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Internal Security Minister Omer Barlev testifies before the government committee investigating the escape of 6 security prisoners from Gilboa prison, February 9, 2022.

Internal Security Minister Omer Barlev on Wednesday morning told the government committee investigating the escape of six prisoners from Gilboa Prison, that three days ago an escape plan was discovered in another prison.

“During an annual search at Ofer Prison, a handwritten plan for digging escape tunnels was found in one of the closets,” Barlev said, adding, “I understand that it greatly surprised the Israel Prisons Service.”


According to a security source who spoke to Haaretz, the document was found in a closet belonging to a Hamas prisoner and included a “detailed and meticulous” map of the prison. The source noted that the document was discovered during a surprise search conducted in the security prisons at the initiative of IPS Commissioner Katy Perry, and she reported it to Barlev.

But Barlev said in his testimony on Wednesday: “Until the escape, I did not hear from the prison service about the fear of an escape and I was not presented with escape threats.”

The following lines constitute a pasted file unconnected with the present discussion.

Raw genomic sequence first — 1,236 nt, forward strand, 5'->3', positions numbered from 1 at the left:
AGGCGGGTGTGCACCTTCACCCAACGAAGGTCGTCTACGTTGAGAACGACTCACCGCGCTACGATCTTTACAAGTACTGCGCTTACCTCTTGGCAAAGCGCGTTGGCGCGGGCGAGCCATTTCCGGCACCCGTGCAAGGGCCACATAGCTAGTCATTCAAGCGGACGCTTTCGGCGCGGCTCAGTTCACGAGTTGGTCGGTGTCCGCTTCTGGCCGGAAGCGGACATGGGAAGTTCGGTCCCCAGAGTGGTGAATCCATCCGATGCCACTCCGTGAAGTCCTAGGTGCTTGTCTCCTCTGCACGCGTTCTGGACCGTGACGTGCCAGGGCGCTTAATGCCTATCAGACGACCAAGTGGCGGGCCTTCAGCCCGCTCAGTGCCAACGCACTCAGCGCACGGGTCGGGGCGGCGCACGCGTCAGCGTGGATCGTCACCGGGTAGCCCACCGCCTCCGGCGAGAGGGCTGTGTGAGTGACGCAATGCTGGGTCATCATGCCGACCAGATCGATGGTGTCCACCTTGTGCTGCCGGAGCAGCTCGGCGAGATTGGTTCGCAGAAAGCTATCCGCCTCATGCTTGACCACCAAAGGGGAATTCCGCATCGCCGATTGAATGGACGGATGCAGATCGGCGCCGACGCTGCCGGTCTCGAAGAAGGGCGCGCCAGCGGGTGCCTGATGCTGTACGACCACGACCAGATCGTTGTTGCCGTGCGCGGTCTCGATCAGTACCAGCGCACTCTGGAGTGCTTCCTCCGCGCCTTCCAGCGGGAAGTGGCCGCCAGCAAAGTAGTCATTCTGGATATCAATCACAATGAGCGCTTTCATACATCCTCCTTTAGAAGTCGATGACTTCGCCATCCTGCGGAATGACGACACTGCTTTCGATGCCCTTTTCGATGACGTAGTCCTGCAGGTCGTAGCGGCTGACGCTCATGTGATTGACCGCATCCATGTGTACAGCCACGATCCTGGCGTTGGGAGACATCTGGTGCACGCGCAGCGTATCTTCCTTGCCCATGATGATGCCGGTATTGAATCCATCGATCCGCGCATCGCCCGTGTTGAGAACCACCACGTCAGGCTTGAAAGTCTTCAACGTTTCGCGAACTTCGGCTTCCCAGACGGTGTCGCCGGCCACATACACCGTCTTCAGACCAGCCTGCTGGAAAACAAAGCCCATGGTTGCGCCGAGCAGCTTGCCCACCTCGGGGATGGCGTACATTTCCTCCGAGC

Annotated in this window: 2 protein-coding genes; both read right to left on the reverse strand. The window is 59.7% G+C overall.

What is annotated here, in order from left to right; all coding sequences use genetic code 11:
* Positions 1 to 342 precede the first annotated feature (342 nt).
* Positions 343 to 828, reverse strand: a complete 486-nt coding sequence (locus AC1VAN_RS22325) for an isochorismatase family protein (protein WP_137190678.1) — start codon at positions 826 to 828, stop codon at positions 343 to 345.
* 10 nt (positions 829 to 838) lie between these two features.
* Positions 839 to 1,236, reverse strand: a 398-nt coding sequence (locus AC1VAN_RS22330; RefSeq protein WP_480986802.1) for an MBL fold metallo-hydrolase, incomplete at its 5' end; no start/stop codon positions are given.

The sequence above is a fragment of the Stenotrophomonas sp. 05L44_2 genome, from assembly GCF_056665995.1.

The Gilboa Prison break took place on September 6, 2021, when six terrorist prisoners escaped through a tunnel from the maximum-security prison in northern Israel. By September 19, all 6 escapees had been captured.

Ofer Prison, located between Ramallah and Giv’at Ze’ev outside Jerusalem, used to be an IDF incarceration facility that closed down following the Oslo accords when its inmates had been either released or transferred. It was reopened in 2002 in response to the needs of Operation Defensive Shield, and in 2006 was handed over to the IPS.

“The Israeli happerism (sloppiness) was revealed in full force,” Minister Barlev told the committee at the beginning of his testimony about the Gilboa escape. He continued: “That morning, the IPS commissioner called, and a few hours later I arrived there. From the beginning of the first reviews, a picture emerged that indicated serious deficiencies.”

“You didn’t have to be an expert to understand that there were difficult incidents there,” Barlev explained. “In my first hours there I found out that in 2014 there was an escape attempt, that the whole prison was built on stilts and its blueprints were exposed on the internet. You didn’t have to be the commander of Sayeret Matkal to figure out that the digging didn’t take a few days, and that there was a failure of intelligence. The escape itself, clearly, was an operational failure. In light of the seriousness of the matter, I immediately understood that a committee needed to be established.”

Committee Chairman, retired judge Menachem Finkelstein, referred to Barlev’s statement that he backs Commissioner Perry “in the short term” and asked what he meant by that. The Minister replied: “If I had thought the commissioner should be ousted I would have done it. I thought it was right and proper to appoint a committee and for it to go into depth, so it wouldn’t be right for me to express a different opinion.”

He added his impression that, as far as her treatment of the escape was concerned, Perry was “making the right moves.”

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